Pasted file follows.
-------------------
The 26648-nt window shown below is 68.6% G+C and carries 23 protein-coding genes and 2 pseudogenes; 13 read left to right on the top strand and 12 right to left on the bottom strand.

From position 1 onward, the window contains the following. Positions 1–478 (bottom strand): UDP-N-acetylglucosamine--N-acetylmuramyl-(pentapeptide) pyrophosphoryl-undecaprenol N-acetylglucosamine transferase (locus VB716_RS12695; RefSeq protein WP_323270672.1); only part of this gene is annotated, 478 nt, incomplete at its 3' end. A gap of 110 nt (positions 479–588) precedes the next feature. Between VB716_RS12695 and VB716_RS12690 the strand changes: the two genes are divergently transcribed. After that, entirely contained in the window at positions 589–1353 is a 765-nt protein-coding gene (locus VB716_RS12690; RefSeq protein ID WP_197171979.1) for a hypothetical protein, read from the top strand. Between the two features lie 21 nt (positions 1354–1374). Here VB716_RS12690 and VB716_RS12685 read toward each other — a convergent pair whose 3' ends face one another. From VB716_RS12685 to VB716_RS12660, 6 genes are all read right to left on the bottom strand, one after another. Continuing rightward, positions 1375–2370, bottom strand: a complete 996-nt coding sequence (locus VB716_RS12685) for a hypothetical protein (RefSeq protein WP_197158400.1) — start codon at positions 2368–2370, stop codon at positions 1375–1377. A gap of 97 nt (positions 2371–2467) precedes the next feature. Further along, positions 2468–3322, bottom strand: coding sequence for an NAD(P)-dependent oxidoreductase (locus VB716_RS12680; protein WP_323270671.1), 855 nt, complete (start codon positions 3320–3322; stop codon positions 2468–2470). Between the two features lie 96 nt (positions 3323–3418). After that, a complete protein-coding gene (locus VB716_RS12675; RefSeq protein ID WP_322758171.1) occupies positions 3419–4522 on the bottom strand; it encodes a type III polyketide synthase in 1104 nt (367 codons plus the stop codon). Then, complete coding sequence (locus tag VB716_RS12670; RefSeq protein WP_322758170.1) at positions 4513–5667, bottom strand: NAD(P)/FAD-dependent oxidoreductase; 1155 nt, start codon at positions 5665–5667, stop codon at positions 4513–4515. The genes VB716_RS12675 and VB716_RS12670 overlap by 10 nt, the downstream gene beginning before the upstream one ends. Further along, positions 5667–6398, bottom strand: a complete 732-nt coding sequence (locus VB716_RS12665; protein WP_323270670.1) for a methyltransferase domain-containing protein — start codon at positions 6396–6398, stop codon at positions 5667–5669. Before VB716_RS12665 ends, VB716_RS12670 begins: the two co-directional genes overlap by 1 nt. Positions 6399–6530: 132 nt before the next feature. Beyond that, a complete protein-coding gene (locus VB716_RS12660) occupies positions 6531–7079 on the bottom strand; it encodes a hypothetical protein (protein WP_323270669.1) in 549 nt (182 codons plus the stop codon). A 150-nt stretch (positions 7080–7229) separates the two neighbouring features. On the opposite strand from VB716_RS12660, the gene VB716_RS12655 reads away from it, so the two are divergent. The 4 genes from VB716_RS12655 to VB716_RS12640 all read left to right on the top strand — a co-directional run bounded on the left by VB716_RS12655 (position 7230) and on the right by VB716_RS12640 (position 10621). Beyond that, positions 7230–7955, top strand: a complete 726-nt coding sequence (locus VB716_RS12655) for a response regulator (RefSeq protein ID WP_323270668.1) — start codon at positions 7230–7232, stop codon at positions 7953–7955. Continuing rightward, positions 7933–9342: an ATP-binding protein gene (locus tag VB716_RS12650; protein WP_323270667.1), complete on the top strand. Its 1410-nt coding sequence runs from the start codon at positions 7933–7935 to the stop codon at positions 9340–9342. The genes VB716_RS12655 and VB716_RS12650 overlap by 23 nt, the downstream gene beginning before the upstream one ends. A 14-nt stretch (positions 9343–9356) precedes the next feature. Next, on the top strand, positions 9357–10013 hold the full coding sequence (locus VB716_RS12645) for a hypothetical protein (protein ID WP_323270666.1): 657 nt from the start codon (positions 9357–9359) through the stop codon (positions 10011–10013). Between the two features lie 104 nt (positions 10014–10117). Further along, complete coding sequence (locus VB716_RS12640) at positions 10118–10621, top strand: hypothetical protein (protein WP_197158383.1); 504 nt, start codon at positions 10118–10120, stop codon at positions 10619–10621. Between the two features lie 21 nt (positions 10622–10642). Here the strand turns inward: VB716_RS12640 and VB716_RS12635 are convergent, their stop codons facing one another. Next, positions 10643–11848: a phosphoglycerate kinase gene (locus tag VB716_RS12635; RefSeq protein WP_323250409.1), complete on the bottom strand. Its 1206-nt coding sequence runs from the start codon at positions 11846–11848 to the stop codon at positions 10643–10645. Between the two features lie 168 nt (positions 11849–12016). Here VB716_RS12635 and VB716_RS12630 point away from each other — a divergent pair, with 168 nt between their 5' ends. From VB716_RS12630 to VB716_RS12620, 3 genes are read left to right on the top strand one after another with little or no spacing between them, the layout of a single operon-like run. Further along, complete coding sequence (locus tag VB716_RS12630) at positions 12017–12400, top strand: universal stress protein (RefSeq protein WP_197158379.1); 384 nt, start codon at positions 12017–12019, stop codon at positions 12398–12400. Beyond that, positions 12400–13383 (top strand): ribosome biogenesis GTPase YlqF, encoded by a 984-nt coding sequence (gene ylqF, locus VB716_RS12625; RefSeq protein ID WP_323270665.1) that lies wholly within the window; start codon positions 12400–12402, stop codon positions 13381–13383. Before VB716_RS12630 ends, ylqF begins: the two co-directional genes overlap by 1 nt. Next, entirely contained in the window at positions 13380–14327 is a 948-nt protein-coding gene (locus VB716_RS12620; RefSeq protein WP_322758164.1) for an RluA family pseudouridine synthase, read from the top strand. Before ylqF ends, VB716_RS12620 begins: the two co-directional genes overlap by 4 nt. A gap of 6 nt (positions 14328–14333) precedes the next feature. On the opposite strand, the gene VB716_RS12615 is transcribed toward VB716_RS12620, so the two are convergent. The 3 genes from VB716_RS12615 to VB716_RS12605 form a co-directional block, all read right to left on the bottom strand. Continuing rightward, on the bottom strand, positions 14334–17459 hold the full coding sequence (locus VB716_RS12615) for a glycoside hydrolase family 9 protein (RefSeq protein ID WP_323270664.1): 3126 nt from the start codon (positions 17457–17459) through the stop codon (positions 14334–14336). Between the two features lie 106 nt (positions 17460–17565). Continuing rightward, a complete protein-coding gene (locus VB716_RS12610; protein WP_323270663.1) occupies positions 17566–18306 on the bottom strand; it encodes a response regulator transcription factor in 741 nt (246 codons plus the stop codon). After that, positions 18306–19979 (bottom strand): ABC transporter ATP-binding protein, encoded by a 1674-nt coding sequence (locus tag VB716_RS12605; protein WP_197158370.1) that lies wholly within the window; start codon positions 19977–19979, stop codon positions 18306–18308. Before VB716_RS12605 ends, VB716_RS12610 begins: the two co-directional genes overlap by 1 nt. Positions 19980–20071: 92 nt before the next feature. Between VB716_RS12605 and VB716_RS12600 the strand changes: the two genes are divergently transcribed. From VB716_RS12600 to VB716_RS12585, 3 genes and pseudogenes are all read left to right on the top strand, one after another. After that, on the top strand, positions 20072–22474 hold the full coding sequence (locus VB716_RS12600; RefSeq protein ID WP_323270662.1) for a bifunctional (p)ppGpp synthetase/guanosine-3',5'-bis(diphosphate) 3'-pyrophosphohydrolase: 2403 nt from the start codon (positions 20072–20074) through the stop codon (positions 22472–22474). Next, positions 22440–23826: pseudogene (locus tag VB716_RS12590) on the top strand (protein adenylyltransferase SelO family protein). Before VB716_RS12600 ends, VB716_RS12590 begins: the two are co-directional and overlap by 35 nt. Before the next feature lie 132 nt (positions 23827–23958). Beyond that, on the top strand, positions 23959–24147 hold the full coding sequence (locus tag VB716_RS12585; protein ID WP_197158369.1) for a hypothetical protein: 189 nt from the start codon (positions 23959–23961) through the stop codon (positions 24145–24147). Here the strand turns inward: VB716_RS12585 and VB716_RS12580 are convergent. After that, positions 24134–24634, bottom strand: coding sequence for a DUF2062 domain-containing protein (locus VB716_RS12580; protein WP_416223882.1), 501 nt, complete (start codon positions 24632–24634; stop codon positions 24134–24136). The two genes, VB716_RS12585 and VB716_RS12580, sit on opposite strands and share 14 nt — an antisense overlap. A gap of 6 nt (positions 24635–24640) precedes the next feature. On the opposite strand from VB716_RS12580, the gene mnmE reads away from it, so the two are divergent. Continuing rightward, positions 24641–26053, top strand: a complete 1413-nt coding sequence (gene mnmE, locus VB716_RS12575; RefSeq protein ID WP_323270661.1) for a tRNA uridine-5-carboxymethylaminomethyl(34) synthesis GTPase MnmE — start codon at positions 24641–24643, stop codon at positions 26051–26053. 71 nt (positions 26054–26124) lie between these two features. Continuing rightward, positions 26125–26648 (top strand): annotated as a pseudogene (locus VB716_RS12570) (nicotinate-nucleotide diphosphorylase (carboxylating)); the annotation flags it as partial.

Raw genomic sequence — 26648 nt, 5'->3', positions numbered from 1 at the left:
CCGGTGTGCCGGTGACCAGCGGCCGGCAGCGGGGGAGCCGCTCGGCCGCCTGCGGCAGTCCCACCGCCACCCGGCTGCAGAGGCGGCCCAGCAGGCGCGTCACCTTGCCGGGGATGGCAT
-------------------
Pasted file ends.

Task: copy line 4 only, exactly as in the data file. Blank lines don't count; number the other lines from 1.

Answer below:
CCGGTGTGCCGGTGACCAGCGGCCGGCAGCGGGGGAGCCGCTCGGCCGCCTGCGGCAGTCCCACCGCCACCCGGCTGCAGAGGCGGCCCAGCAGGCGCGTCACCTTGCCGGGGATGGCAT